The final year requires much more independent study, and all students must produce a substantial research-based (laboratory, literature, pedagogic or scientific engagement) report.

Throughout the course we strive to offer as wide a choice as possible to allow you to tailor the degree to your study goals.

The modules shown are an example of the typical curriculum and will be reviewed prior to the 2019/20 academic year. The final modules will be published by September 2019.

The modules shown are an example of the typical curriculum and will be reviewed prior to the 2019/20 academic year. The final modules will be published by September 2019.

Year one

The first year is a common year, covering all aspects of the biosciences. This reflects the increasingly multi-disciplinary nature of bioscience research, and has the added advantage of offering you flexibility of degree choice.

The modern, modular syllabus is delivered through lectures, tutorials, presentations, and practical classes carried out in spacious, well-equipped laboratories. It provides a firm foundation in all the biological disciplines, including biological chemistry, cell biology, microbiology, genetics, evolution, anatomy and physiology, animal and plant biology, and ecology, as well as focusing on developing practical and academic scientific skills. Modules may begin by overlapping with A-level studies, but will soon progress to greater depth and scope.

Module titleModule codeCredits
Skills for ScienceBI100120 credits
Structure and Function of Living OrganismsBI100220 credits
Organisms and EnvironmentBI100320 credits
The Dynamic CellBI100420 credits
Biological ChemistryBI101420 credits
Genetics and EvolutionBI105120 credits

Year two

The second year allows for more specialisation, and builds on the knowledge and practical skills gained in the first year. There will be a focus on data analysis and scientific communication, as well as advanced laboratory and field techniques. Understanding of experimental design, literature review, statistical analysis and critical analysis skills will act as a foundation for further study in year three.

In year two, you will take two core modules Applications of Genetics  and Animal Diversity and Adaptation

And you will choose a third module from a choice of 9 available modules, leaving you free to pursue particular areas of interest. Available module topics include, genetics, cell biology, biochemistry and ecology and conservation.

Students on the ecology and conservation module will have the opportunity to undertake one of our project-based field courses, which run in a variety of locations both in the UK and abroad.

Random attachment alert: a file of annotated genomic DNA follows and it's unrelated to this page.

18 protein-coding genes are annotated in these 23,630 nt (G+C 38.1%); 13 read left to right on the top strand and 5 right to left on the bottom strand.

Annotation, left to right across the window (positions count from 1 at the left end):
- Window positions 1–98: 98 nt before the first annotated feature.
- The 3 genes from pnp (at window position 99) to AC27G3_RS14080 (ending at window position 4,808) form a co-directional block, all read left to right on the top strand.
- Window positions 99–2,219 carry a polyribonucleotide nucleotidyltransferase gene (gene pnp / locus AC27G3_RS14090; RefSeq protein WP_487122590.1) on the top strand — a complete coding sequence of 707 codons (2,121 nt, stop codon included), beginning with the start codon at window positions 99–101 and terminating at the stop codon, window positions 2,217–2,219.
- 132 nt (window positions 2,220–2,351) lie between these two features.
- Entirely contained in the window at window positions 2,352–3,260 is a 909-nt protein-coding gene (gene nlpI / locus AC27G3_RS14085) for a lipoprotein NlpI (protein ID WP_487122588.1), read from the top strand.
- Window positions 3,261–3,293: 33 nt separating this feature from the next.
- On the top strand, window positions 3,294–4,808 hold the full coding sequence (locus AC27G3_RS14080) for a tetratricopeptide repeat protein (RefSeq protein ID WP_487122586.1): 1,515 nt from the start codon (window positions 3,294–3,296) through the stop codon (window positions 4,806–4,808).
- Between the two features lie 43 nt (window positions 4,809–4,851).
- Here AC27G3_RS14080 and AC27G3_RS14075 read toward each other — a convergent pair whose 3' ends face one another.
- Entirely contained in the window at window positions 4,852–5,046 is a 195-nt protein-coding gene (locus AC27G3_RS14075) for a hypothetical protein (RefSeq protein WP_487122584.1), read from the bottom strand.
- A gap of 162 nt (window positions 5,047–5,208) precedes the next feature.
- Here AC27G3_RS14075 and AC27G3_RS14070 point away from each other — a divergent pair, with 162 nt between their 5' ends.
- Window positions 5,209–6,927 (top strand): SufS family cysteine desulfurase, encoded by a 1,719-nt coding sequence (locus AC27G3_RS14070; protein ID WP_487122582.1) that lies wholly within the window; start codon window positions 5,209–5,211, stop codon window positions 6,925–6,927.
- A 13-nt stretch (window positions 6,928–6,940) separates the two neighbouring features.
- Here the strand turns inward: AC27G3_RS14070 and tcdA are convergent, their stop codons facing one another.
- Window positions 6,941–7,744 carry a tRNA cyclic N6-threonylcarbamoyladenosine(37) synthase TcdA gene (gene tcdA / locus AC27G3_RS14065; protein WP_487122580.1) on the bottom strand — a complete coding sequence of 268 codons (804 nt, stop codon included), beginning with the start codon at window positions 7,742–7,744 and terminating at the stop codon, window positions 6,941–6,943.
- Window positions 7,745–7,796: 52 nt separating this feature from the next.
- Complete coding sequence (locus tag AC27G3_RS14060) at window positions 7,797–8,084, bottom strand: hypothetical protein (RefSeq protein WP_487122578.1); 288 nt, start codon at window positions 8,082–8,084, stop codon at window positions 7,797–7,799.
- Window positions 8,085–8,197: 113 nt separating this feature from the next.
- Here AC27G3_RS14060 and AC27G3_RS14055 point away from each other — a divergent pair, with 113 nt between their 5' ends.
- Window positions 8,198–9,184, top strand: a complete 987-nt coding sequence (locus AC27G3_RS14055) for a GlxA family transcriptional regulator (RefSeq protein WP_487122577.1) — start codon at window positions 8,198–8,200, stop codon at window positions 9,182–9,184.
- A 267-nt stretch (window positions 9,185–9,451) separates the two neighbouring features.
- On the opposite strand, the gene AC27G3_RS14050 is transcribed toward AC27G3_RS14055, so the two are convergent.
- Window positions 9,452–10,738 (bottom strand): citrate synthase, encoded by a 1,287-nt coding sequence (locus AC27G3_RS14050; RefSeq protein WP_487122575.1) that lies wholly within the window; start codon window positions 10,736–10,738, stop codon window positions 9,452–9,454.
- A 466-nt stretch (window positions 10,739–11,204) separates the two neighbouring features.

During year two, you can also choose to switch to the four-year degree with a Professional Training Year, which is taken after the second year, subject to an appropriate training place being identified.

Module titleModule codeCredits
Molecular Ecology and EvolutionBI212110 credits
Genes to Genomes: From Microbes to MammalsBI220320 credits

Year three: Sandwich year

The Professional Training Year (PTY) provides you with an opportunity to spend 9-12 months in an academic, clinical or industrial/commercial research laboratory, or other approved establishment, in order to gain first-hand research experience.

You will undertake different aspects of research, including experimental design, data acquisition and analysis and, finally, data presentation with the production of a project report and presentation.

Our Professional Training Year Coordinators will support you in finding a suitable position that is relevant to your career aspirations, and a tutor will keep in touch and visit you during your placement.

Many placements are in the UK, but we have also had several placements in other locations, particularly in Europe through the EU ‘ERASMUS’ scheme in which Cardiff is a partner, but also Southeast Asia, South Africa, Germany, Italy and the USA.

Finding a placement is a competitive process and success cannot be guaranteed. However, we have always been successful in placing the vast majority of our Professional Training Year students.

A placement report, written by you, will count towards your final degree assessment.

Module titleModule codeCredits
Sandwich YearBI9999120 credits

Year four

Our final year curriculum enables you to specialise in more detail within one of the major research themes of the School. This approach immerses you in the research culture of the biosciences, by means of research-driven teaching and a final year project that allows you to investigate a topic in much greater depth.